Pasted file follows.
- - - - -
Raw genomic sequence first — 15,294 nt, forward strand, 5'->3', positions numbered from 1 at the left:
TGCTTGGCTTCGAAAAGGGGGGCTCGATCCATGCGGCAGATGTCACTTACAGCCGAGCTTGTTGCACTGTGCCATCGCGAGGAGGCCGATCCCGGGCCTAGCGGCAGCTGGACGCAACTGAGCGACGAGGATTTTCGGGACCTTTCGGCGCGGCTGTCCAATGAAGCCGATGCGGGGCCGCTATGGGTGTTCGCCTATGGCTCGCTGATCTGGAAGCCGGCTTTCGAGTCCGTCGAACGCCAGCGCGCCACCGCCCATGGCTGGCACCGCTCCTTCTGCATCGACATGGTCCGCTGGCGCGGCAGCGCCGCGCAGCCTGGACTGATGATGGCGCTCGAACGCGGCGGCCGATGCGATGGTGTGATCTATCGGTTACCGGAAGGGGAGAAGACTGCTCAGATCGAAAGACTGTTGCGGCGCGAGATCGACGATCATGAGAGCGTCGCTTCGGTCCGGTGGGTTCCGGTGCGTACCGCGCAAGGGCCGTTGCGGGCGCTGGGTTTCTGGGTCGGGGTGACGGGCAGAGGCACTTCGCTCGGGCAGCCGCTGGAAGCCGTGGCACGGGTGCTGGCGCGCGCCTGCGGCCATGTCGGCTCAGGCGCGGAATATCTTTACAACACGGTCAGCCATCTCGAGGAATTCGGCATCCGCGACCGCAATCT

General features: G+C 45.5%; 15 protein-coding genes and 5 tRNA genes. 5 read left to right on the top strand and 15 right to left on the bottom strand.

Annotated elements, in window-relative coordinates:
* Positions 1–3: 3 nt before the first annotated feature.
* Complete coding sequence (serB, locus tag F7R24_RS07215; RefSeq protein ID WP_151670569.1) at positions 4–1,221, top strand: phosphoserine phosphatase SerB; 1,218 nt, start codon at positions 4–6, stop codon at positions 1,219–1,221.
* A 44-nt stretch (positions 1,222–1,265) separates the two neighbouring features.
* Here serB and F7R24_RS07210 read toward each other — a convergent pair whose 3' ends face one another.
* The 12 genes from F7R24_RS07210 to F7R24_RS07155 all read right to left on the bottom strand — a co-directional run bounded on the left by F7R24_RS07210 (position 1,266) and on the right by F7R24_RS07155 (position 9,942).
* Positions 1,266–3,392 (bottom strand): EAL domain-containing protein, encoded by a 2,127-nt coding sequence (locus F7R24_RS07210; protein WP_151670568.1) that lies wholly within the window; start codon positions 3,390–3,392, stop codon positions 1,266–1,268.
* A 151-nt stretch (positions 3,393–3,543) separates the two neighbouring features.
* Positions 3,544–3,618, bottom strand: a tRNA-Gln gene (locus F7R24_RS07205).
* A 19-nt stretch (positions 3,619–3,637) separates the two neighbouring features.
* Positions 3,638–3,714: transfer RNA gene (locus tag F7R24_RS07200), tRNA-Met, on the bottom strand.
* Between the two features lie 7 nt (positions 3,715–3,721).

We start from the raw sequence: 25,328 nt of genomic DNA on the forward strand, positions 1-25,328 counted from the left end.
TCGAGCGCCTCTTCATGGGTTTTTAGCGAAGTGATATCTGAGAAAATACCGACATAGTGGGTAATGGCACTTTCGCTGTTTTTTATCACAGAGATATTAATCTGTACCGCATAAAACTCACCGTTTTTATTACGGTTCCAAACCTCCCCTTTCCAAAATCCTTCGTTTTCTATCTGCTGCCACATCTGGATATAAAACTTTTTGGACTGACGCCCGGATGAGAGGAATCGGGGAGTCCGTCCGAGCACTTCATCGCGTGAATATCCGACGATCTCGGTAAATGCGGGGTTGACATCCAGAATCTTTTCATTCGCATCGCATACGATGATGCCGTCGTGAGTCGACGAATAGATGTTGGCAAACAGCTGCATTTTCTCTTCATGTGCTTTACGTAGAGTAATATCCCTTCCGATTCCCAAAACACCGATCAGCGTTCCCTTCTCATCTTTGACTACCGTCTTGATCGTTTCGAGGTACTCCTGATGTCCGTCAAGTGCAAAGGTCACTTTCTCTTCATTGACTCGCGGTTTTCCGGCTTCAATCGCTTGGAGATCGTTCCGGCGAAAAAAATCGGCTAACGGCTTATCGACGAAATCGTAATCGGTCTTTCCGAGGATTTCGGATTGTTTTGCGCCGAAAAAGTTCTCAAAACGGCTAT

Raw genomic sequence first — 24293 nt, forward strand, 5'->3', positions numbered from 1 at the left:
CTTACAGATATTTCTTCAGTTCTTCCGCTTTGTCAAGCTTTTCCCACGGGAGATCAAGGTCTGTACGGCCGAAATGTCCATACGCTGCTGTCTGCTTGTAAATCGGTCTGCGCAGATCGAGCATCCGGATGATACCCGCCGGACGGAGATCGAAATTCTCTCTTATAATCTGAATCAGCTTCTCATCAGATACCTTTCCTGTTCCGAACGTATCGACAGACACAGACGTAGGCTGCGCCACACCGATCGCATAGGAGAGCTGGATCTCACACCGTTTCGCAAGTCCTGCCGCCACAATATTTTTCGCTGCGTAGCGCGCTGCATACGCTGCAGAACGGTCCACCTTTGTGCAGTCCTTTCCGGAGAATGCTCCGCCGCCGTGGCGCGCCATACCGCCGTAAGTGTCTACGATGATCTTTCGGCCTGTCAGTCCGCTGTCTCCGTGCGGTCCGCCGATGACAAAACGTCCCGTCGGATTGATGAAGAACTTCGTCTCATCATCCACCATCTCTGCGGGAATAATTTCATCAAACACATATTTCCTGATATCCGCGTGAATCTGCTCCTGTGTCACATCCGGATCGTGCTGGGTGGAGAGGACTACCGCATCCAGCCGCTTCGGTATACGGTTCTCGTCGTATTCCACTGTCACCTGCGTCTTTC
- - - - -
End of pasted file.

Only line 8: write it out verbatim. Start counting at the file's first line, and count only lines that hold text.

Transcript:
* Here serB and F7R24_RS07210 read toward each other — a convergent pair whose 3' ends face one another.